The fire that began on Oct. 23 has grown to burn more than 66,200 acres of Sonoma county and is so far only 5% contained. As of Monday, three people have died, at least two first responders have been injured, 96 structures like homes and businesses have been destroyed and an additional 16 structures have been damaged. The California Department of Forestry and Fire Protection (Cal Fire) predicts the wildfire will not be fully contained until Nov. 7. Thousands have had to evacuate their homes throughout the state, and thousands more have been left without power as a result of precautionary outages.
In order to better visualize the Kincade wildfire, the National Oceanic and Atmospheric Administration (NOAA) compiled images taken 5 minutes apart by the GOES-17 satellite and combined them into a short clip.
“It’s kind of a striking animation,” says Dan Lindsey, an atmospheric scientist and satellite expert at NOAA who provided the images. “This is just a way for people who are not there to visualize what it looks like from space, and it gives us a good idea of the spatial extent of the smoke.” (The Bay Area Air Quality Management District issued an air quality advisory on Friday as a result of heavy smoke that is expected to continue through Monday.)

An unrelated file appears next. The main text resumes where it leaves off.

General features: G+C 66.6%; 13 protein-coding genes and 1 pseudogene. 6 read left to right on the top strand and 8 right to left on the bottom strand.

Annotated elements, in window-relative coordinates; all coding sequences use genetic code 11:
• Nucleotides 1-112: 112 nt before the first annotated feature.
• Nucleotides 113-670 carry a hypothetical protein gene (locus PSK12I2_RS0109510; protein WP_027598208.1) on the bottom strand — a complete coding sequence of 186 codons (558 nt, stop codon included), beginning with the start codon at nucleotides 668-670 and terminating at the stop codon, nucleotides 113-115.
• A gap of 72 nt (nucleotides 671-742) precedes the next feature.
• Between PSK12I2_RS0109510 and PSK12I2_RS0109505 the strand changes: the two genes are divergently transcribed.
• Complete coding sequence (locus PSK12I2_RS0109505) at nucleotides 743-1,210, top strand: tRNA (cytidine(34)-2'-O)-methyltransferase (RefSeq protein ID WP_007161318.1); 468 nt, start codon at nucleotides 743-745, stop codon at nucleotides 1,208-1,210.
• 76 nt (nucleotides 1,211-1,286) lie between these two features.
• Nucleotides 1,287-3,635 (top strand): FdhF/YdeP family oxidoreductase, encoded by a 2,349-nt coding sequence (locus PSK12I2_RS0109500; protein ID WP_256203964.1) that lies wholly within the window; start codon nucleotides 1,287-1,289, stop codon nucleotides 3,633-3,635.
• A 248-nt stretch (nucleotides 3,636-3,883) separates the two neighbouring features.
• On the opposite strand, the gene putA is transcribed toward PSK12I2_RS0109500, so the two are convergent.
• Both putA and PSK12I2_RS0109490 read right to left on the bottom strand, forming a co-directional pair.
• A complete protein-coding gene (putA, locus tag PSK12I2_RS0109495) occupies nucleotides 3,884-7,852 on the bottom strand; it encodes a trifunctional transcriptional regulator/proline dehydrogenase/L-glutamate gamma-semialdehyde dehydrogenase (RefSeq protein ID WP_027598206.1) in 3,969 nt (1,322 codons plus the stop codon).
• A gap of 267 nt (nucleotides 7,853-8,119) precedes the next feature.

Similar satellite imagery captured the 46,000 wildfires that burned the Amazon rainforest in Brazil this summer, and wildfires that engulfed parts of the arctic in Siberia and Alaska in August. “At any given time you could probably look around the earth and find fires that are on the order of this big,” Lindsey says. “But these are in California and relatively close to population centers… these are quite intense.”
This year’s California wildfires, which have totaled more than 5,800, have already engulfed more than 162,000 acres and killed three people. Although wildfires are a natural part of California’s ecosystem, fire season has begun to start earlier and end later each year. “Climate change is considered a key driver of this trend. Warmer spring and summer temperatures, reduced snowpack, and earlier spring snowmelt create longer and more intense dry seasons that increase moisture stress on vegetation and make forests more susceptible to severe wildfire,” Cal Fire’s website explains.
More satellite imagery can be seen on NOAA’s website.